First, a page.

Western opinion makers claim that contemporary Afghan youth are from “Generation America.” However, the influences of successful democracies like India, which is much beloved among Afghan people of various hues, and Turkey, where Islam and democracy have found a harmonious via media, are also quite strong on the Afghan psyche. Increasing access to the Internet and the shared experiences of the Afghan diaspora from around the world are other sources for inspiring a shift in the political culture.
Although Western donors, aid agencies and militaries are desperately looking for bragging rights after one decade of pouring in blood and treasure to stabilise Afghanistan, most Afghan youth are conflicted in their minds about the American and European roles in their country.
Young Afghans do not believe that the Americans and Europeans who have underwritten the transition from Taliban rule to democracy over the last decade are blameless angels or good Samaritans without vested interests. The ranks of Taliban fighters are drawn from the youth of the Pashtun community who do not accept American military presence on Afghan soil.
Youth power for democratising Afghanistan cannot be exaggerated at the present juncture of political evolution where accountable government is still an aspiration.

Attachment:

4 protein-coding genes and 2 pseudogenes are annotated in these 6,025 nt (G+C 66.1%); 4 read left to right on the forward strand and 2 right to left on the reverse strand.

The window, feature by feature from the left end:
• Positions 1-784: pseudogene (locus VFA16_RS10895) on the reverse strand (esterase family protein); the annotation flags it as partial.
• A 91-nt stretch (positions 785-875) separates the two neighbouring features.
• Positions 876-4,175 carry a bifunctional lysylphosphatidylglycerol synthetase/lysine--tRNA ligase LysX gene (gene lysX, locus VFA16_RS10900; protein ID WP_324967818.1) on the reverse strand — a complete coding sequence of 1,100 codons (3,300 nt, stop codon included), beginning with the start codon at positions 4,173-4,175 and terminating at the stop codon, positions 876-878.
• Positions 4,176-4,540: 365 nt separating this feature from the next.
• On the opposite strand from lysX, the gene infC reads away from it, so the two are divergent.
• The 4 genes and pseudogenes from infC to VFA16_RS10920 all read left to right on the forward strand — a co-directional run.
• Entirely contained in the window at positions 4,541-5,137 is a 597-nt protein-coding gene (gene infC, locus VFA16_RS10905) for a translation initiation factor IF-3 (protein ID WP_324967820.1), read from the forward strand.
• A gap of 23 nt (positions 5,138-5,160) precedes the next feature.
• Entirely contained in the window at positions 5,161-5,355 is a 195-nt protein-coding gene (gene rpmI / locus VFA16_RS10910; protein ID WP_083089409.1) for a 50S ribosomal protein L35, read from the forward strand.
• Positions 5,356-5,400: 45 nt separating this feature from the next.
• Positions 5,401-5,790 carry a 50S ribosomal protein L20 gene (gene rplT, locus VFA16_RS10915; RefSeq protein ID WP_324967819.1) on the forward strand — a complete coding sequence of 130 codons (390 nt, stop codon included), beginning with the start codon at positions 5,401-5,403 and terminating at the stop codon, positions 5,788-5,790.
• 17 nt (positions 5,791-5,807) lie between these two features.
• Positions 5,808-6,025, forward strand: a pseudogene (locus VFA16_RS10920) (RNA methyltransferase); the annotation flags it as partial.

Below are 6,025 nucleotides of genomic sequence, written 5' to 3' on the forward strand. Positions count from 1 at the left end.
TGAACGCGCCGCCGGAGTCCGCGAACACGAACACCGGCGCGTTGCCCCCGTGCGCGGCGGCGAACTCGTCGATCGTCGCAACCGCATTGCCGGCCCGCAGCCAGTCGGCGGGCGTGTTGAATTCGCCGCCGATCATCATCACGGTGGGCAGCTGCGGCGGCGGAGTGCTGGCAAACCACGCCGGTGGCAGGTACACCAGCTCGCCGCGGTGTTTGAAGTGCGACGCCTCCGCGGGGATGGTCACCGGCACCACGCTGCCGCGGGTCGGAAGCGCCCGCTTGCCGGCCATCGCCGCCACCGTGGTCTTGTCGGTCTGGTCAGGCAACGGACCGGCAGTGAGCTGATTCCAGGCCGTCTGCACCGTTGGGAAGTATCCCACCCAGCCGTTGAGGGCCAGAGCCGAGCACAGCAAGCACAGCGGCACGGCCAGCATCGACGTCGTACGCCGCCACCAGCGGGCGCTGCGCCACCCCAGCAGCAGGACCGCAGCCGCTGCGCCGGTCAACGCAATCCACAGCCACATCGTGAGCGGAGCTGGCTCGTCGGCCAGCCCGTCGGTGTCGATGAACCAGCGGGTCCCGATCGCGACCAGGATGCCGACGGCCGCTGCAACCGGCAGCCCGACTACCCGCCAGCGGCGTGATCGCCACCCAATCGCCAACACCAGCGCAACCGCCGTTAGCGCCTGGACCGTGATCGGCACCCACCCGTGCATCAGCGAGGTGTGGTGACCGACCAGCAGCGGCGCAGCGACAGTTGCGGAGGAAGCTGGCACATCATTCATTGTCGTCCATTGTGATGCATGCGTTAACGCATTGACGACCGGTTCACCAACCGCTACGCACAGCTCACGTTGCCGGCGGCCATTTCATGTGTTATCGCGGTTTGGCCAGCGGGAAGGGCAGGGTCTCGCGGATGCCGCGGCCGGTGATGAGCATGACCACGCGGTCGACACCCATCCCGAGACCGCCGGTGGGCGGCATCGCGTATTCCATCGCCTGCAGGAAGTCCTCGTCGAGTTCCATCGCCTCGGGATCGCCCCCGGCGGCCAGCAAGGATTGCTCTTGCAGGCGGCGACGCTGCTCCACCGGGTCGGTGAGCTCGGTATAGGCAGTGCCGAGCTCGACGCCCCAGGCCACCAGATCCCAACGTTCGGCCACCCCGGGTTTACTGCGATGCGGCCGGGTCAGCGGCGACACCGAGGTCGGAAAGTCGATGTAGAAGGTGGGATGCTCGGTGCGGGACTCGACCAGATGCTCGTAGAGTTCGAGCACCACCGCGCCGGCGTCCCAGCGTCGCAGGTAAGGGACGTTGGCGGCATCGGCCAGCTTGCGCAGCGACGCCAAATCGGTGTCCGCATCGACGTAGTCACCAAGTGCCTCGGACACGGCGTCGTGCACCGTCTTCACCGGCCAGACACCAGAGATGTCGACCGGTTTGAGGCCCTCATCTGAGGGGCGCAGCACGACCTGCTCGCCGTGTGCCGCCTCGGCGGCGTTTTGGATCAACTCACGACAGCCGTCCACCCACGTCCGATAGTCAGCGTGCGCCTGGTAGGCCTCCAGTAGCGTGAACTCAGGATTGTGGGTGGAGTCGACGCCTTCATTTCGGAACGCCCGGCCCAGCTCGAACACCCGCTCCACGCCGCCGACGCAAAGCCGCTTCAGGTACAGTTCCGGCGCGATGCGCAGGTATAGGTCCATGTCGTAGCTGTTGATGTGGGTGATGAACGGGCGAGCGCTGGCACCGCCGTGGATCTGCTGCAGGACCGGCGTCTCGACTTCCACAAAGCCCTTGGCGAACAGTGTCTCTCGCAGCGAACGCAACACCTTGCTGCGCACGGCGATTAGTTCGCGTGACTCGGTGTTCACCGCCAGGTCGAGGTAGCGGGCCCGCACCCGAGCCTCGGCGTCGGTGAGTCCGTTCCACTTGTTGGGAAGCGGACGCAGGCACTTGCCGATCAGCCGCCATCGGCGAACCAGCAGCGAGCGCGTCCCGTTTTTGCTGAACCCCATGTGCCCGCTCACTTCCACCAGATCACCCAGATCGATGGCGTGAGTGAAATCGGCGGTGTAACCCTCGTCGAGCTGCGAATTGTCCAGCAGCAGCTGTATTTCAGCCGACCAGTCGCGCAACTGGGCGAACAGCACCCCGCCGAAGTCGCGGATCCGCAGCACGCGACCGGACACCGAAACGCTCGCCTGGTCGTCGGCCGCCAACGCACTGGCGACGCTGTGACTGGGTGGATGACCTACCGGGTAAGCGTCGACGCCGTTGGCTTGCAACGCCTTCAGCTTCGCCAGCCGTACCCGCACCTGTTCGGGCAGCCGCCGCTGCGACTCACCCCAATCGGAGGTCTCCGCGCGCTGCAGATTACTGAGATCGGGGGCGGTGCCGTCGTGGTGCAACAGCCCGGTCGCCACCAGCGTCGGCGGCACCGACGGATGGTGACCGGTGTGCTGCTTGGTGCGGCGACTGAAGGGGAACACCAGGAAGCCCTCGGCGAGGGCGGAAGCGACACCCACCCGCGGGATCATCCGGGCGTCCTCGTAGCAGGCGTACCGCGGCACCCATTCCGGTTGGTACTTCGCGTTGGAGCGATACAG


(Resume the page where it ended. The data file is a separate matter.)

In a war-scarred nation that has lost so many generations to untimely death, senior civil servants are just in their early 30s and news media outlets are run by barely 20 somethings. But none of the top contenders for winning the race for the presidency is below the age of 50. The entrenched power configurations and patron-client relationships around which politics have revolved in the last decade also ensured the presence of prominent warlords as presidential candidates or vice-presidential running mates.
Yet, the social base that is rising up and taking the plunge into active citizenship is so youthful that the disconnect between political elites and the people will widen until a tipping point comes and brings to the fore younger and more visionary leadership.
The women of Afghanistan have also witnessed a great surge in participation in the electoral process. The mere fact that one of the main contenders for the presidency, Zalmay Rassoul, fielded a female running mate, Habiba Sarabi, has energised women at the grassroots to expand the horizon of permissible. Much to the chagrin of the misogynistic Taliban, a record 300 female candidates contested the provincial council elections that occurred simultaneously with the presidential polls.
One cannot wish away the vast panoply of problems of kleptocratic corruption (Afghanistan ranks at the bottom of the Transparency International Corruption Perception Index), crushing unemployment and poverty (Afghanistan’s Human Development Index ranking is 175th out of 186 countries), and a war that is unlikely to end as long as Western militaries stay put. The sore of a predatory neighbour, Pakistan, that prefers a fragmented Afghanistan is also not going to be magically healed by any post-Karzai dispensation.
But the people have sounded a notice that they want a regime to deliver both governance and security. And if Karzai’s successor fails like him, the participatory potential sparked by this election will create the basis for new revolutionary politics without recourse to the gun.
Sreeram Chaulia is a professor and dean at the Jindal School of International Affairs